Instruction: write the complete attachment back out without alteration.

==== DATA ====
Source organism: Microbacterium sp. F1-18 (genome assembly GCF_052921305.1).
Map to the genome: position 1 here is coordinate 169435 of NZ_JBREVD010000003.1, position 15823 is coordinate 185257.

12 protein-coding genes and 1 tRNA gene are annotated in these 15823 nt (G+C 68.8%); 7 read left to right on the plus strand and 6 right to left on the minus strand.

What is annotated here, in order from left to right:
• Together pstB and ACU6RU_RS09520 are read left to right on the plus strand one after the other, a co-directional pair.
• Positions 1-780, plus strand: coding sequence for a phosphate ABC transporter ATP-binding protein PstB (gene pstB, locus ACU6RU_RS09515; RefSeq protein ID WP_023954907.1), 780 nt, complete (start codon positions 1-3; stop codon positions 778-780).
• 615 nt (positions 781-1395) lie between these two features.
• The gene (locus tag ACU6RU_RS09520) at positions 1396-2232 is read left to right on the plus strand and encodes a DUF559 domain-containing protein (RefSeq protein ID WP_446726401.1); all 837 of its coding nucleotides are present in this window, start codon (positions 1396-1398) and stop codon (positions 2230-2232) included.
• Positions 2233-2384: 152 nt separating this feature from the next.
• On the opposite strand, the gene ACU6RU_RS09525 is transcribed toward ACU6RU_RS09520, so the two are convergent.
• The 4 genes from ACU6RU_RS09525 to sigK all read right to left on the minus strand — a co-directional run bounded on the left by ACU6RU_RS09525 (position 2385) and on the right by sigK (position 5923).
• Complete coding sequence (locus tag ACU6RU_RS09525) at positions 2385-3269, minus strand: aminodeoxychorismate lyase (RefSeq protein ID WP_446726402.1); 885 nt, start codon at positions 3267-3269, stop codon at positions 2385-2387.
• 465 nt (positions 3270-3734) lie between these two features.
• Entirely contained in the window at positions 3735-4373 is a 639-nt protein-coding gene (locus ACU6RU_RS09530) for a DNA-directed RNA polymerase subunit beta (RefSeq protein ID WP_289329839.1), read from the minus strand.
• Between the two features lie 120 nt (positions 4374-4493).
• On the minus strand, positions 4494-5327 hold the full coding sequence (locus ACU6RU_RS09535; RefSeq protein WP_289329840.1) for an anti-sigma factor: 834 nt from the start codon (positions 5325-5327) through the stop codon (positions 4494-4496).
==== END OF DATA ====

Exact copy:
Source organism: Microbacterium sp. F1-18 (genome assembly GCF_052921305.1).
Map to the genome: position 1 here is coordinate 169435 of NZ_JBREVD010000003.1, position 15823 is coordinate 185257.

12 protein-coding genes and 1 tRNA gene are annotated in these 15823 nt (G+C 68.8%); 7 read left to right on the plus strand and 6 right to left on the minus strand.

What is annotated here, in order from left to right:
• Together pstB and ACU6RU_RS09520 are read left to right on the plus strand one after the other, a co-directional pair.
• Positions 1-780, plus strand: coding sequence for a phosphate ABC transporter ATP-binding protein PstB (gene pstB, locus ACU6RU_RS09515; RefSeq protein ID WP_023954907.1), 780 nt, complete (start codon positions 1-3; stop codon positions 778-780).
• 615 nt (positions 781-1395) lie between these two features.
• The gene (locus tag ACU6RU_RS09520) at positions 1396-2232 is read left to right on the plus strand and encodes a DUF559 domain-containing protein (RefSeq protein ID WP_446726401.1); all 837 of its coding nucleotides are present in this window, start codon (positions 1396-1398) and stop codon (positions 2230-2232) included.
• Positions 2233-2384: 152 nt separating this feature from the next.
• On the opposite strand, the gene ACU6RU_RS09525 is transcribed toward ACU6RU_RS09520, so the two are convergent.
• The 4 genes from ACU6RU_RS09525 to sigK all read right to left on the minus strand — a co-directional run bounded on the left by ACU6RU_RS09525 (position 2385) and on the right by sigK (position 5923).
• Complete coding sequence (locus tag ACU6RU_RS09525) at positions 2385-3269, minus strand: aminodeoxychorismate lyase (RefSeq protein ID WP_446726402.1); 885 nt, start codon at positions 3267-3269, stop codon at positions 2385-2387.
• 465 nt (positions 3270-3734) lie between these two features.
• Entirely contained in the window at positions 3735-4373 is a 639-nt protein-coding gene (locus ACU6RU_RS09530) for a DNA-directed RNA polymerase subunit beta (RefSeq protein ID WP_289329839.1), read from the minus strand.
• Between the two features lie 120 nt (positions 4374-4493).
• On the minus strand, positions 4494-5327 hold the full coding sequence (locus ACU6RU_RS09535; RefSeq protein WP_289329840.1) for an anti-sigma factor: 834 nt from the start codon (positions 5325-5327) through the stop codon (positions 4494-4496).